Arts of Japan Celebration - Cherry Blossoms, Saeko Ichinohe, Mannojo Nomura
Tidal Basin and Kennedy Center for the Performing Arts
Friday, March 26 to Sunday, April 11, 2004 - especially Monday, March
29 and Friday, April 2
copyright 2004 by George Jackson
published 12 April 2004
blossoming each year of the Japanese cherries can be considered a performance.
It is the result of art as much as it is a manifestation of nature. The
selection process for the trees is as stringent as entry into a top ballet
school and over time it has produced trunks and branches that darken as
they age (with a red tint hidden in the oldest, blackest bark) and blossoms
of a pink so pale that it is the ideal color for Princess Aurora's Act
During the Cherry Blossom Festival's first week this year, nature provided
just one sunny day for viewing the trees' performance—Monday, March
29. Using the old railroad bridge that the new Oriental Hotel has turned
into a footpath, I crossed busy Maine Avenue SW which separates the built
up city on the east from the Tidal Basin's rim, hub of Washington's flowering
cherries. Parallel to this bridge and in spitting distance is another
railroad bridge that is still in use for trains, and with luck one can
see the most diverse rolling stock rumbling by. Not many people as yet
have discovered this path. In order to get to it, face the landside entrance
of the Oriental. Look back and notice the potted cherries in the middle
of the street. They are not the classic Japanese sort but dark pink and
with miniscule petals that have a feathery appearance. Facing forward,
proceed to the outdoor staircase on the left or east side of the hotel.
At the base of stairs, turn into a path to the right that runs along a
terrace on the hotel's waterside front, quite high above Maine Avenue
and a connecting road for northbound traffic. The path turns left as it
reaches the bridge. Cross over the traffic and take the stairs down on
the channel side of the road. Make a u-turn onto the sidewalk along Maine
and proceed under the two bridges to the Tidal Basin.
The blossoms on Monday were fresh, and still a bit stiff (the fluffy state
comes later). A painter friend who hadn't seen them before remarked on
the extravagance of the scene that stretches all around the basin on the
left, and on the right over parkland up to the Washington Monument. Most
of the trees bore the pale petals, although a few had the somewhat deeper
tint of cherry syrup on vanilla ice-cream. There were quite a few sightseers
but the walks weren't crowded.
The weather became overcast the rest of the week, with periods of fog
and a light rain. That kept the traffic down and it was possible to drive
past the cherries, which were worth seeing even in the gray atmosphere.
The Arts of Japan Celebration, which the Kennedy Center organized to coincide
with this year's Cherry Blossom Festival, presented two dance performances
on April 2: the Saeko Ichinohe Dance Company at 6 PM on the northwestern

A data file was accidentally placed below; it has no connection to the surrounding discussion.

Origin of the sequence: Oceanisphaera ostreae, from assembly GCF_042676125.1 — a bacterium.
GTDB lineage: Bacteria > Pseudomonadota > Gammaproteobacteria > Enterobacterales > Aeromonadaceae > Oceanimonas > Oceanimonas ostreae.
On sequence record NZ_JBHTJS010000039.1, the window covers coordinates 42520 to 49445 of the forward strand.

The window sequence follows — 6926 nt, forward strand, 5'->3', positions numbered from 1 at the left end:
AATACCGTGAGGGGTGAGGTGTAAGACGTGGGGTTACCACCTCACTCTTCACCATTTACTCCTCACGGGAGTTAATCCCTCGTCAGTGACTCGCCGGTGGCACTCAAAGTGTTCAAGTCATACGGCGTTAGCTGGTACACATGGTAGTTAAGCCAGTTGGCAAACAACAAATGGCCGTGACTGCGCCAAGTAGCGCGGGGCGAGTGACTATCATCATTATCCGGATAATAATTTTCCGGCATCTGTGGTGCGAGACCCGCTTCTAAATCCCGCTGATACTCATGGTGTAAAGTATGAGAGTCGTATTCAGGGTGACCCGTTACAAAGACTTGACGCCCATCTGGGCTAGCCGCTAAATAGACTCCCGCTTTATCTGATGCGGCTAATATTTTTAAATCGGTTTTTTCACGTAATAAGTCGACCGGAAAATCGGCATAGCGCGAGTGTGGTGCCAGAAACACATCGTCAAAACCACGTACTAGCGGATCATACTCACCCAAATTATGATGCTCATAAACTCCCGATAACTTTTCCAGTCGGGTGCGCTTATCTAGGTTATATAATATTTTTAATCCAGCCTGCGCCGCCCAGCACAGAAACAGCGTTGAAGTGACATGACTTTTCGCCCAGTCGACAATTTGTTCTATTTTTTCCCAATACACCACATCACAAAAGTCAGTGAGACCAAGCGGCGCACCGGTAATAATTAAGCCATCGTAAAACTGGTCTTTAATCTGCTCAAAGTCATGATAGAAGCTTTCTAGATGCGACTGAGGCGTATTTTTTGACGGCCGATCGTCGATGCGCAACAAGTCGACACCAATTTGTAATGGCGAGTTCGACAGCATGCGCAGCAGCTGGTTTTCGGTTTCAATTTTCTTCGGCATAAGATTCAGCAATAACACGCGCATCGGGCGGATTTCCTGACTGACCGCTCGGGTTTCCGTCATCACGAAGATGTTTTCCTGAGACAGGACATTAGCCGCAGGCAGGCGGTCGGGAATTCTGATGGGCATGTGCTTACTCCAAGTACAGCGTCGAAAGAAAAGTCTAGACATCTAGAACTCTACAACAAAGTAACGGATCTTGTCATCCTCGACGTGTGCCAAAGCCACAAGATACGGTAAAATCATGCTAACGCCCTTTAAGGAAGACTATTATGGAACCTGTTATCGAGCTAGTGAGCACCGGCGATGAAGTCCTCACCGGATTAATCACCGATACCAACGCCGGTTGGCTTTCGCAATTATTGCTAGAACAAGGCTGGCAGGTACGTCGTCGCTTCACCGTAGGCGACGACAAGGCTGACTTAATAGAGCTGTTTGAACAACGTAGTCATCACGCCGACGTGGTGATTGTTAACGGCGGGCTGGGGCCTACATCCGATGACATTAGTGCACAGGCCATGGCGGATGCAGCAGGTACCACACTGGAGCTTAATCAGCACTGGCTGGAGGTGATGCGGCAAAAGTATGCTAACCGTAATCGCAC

Millennium Stage and Mannojo Nomura's Ethnos ensemble at 8 PM in the Concert
Ichinohe, who has persisted in her American dance career for years, showed
two suites. The first, Stars & Stripes and Cherry Blossoms to
Nicholas Scarim's music, is a mostly comedic celebration of changes that
took place in Japan after Commander Perry's 1853 arrival. The 1984 choreography
was bicultural, with American modern dance predominating in some sections
and Japanese movement in others. There was even a touch of ballet for
a figure similar to the El Capitan of George Balanchine's Stars and
Stripes. The mix was awkward, with the modern dance looking creaky
and the ballet absurd. One of the Japanese portions, for a youthful pair
which first presents itself with poster portraits of He and She over their
real faces, had livelier wit and invention.
Utamaro, a premiere, was Japanese in feeling. Ichinohe seemed
fascinated with the act of leaning, which she explored in many subtle
variations to diverse music. In part 2 of this piece, the company's finest
dance—a young woman whose name in the program was not linked to
the work—slipped delicately and fluidly through a solo titled Woman
Diver Catching Abalone. The final part, the duet Lovers' Journey,
used leans and supports sensually and sensitively to chart a relationship.
This duet was dedicated to the late choreographer Antony Tudor.
The costumes in both of Ichinohe's suites (by S. Horishige for the 1984
work and by Yukie Okuyama for the new work—particularly the kimonos
for the latter) were handsome.
Ethnos's lecture/demonstration, Nippongaku, was a panorama of
the history of Japanese theater styles. There was too much lecture by
the company's founder and director, Mannojo Nomura, and too little of
demonstration. Yet the scenes shown were intriguing. First came the directness
of early masked entertainers and acrobats. Then the Kyogen manner, the
comic counterpart to Noh, which functions as relief, like the satyr plays
do for Greek tragedy. There followed the elaborate stylizations of Kabuki's
highly made-up, complexly costumed performers and (on screen) Bunraku's
equally adorned and hauntingly manipulated dolls. Nomura introduced more
than touch of 20th Century street theater into some of his reconstructions
of the older forms, but always with an eye for theatricality.
If you didn't catch the Kennedy Center performances, there are no repeats.
The cherry blossoms, though, should last a few more days.
Volume 2, Number 13
February 9, 2004
Jean Battey Lewis
Sali Ann Kriegsman
Alexandra Tomalonis (Editor)
site is the online supplement to DanceView,
a quarterly review of dance published since 1979.
is available by subscription ONLY. Don't miss it. It's a good
read. Black and white, 48 pages, no ads. Subscribe